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 Trevor Burgess,  C1 Financial, Inc. - President and CEO   [13]
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 No, if you look, really the savings were in areas related to our non-performing acquired assets -- less professional fees, less OREO costs, less loan collection expense. And so we do believe we're at a nice inflection point.

 We do always see a little tick-up in the number of employees every July as we onboard our new management associate class. This year we have 6 amazing young men and women who have joined us from across the country. University of Chicago, Temple, great schools in Florida have joined us, and really we are excited about what they can bring into the organization in the long-term.

 But no, we do believe that we're at a nice inflection point, and certainly the pace of OREO sales is exciting. And we believe that will continue as the economy continues to improve here, and that will position us nicely for continued leverage. I'd love to trade off OREO expense for bringing on great new talent, keep expenses pretty flat.

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 Joe Fenech,  Hovde Group LLC - Analyst   [14]
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 Okay. And with respect to credit, the increased provision, as you mentioned, doesn't seem reflective of any specific credit issued this quarter. There don't seem to be any concerning trends based in your comments. So you're at, I guess, about 73 bps on a non-acquired basis in terms of the reserves. Longer-term, even without any emerging credit concerns, should we expect to see some additional reserve build, Trevor, or do you think the action you took this quarter was more of a one-time boost?

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 Trevor Burgess,  C1 Financial, Inc. - President and CEO   [15]
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 I'm very careful about using terms like one-term -- one-time with given all of the rules and regulations around it. But we certainly had a quarter with some pretty extraordinary events making $2.6 million on sale of some excess dirt.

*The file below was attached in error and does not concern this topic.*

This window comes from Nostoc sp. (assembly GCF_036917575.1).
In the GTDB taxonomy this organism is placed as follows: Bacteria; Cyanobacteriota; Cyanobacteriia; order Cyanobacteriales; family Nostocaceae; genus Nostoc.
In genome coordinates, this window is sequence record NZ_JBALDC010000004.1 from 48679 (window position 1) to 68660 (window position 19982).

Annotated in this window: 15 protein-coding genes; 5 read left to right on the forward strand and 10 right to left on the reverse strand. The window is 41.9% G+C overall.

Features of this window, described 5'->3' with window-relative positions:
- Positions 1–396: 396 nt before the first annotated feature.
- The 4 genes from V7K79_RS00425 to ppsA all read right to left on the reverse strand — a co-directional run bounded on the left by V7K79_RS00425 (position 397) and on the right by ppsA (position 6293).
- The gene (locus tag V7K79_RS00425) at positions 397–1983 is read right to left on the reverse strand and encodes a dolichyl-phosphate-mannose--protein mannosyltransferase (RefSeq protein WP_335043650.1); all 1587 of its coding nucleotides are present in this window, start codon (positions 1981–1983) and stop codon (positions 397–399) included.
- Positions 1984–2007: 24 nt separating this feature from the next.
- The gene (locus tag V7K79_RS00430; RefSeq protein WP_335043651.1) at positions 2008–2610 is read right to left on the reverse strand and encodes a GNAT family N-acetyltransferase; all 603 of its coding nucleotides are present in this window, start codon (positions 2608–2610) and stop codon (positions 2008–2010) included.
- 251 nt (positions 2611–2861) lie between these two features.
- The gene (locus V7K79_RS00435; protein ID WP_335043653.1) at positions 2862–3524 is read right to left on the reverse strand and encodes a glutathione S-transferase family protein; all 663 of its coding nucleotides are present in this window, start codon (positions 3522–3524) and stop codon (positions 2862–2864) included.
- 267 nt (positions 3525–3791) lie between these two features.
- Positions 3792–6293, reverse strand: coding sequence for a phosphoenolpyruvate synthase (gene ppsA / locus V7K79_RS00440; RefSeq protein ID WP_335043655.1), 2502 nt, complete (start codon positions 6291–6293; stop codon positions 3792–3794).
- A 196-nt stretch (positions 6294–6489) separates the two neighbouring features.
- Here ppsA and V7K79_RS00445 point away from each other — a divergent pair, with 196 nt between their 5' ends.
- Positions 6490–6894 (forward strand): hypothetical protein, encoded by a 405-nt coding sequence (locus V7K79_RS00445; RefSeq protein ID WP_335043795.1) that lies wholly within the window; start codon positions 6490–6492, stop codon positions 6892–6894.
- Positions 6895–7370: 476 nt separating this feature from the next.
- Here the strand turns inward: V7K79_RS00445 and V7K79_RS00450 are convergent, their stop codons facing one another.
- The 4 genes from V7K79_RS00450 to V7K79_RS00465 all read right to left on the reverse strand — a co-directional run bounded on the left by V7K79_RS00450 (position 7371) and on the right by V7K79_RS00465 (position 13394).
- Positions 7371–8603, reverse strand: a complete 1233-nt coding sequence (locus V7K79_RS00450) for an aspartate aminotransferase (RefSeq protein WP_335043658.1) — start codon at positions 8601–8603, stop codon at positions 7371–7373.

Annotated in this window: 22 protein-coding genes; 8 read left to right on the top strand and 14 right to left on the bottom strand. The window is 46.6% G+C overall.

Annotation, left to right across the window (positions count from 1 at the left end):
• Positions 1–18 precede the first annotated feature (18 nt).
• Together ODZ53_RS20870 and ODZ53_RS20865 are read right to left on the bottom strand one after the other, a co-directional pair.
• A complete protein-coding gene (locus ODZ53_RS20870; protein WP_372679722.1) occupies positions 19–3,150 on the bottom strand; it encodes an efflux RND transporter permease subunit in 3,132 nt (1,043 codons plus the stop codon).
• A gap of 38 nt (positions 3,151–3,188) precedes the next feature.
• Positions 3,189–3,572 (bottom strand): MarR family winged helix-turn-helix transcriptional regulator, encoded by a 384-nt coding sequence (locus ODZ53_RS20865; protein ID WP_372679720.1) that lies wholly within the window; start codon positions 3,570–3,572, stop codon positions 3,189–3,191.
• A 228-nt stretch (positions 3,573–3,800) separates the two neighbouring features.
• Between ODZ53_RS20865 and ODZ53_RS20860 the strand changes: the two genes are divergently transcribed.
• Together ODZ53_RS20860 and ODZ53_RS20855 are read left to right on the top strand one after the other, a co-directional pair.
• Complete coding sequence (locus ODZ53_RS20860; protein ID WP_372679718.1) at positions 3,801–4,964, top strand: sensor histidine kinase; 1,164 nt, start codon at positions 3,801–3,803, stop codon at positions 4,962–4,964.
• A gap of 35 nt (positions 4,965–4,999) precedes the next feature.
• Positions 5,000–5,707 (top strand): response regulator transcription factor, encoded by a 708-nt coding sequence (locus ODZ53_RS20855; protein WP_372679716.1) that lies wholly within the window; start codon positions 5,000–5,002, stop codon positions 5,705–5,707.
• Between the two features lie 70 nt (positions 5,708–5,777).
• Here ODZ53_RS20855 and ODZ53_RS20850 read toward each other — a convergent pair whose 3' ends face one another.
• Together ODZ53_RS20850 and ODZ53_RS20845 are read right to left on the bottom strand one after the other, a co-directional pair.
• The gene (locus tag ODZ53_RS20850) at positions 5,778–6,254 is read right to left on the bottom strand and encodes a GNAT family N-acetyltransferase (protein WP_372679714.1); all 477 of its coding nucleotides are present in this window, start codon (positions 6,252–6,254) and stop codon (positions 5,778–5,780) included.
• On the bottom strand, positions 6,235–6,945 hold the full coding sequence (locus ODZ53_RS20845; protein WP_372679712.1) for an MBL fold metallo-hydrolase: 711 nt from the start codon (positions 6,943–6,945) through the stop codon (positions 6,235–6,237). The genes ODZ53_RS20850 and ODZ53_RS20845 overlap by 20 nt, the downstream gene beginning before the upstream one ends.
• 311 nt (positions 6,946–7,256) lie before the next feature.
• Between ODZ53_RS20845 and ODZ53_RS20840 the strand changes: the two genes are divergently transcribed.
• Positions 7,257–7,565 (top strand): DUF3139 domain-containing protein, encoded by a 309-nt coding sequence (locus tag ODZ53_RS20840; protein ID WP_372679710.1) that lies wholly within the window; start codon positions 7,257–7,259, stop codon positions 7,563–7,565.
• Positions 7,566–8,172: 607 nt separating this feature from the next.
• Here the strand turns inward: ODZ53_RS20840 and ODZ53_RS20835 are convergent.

These were originally highly decrepit houses that I knocked down simply to improve the neighborhood where I was putting my new branch. And, unsolicited, someone came along and offered me an outrageous amount of money, which we took and ran. And then you sit back as a management team and you say, let's look at what do we do with that money. And you can let it all drop to the bottom line, or you can take a careful look at your assumptions and we did that. And for our performing loans we increased the reserve $1.2 million beyond what would have been standard growth related to new loan growth.

 So, we do believe that our reserve is adequate, and we do believe that that was a pretty interesting quarter that's now behind us.

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 Joe Fenech,  Hovde Group LLC - Analyst   [16]
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 Okay. Thank you.

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Operator   [17]
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 David Feaster, Raymond James.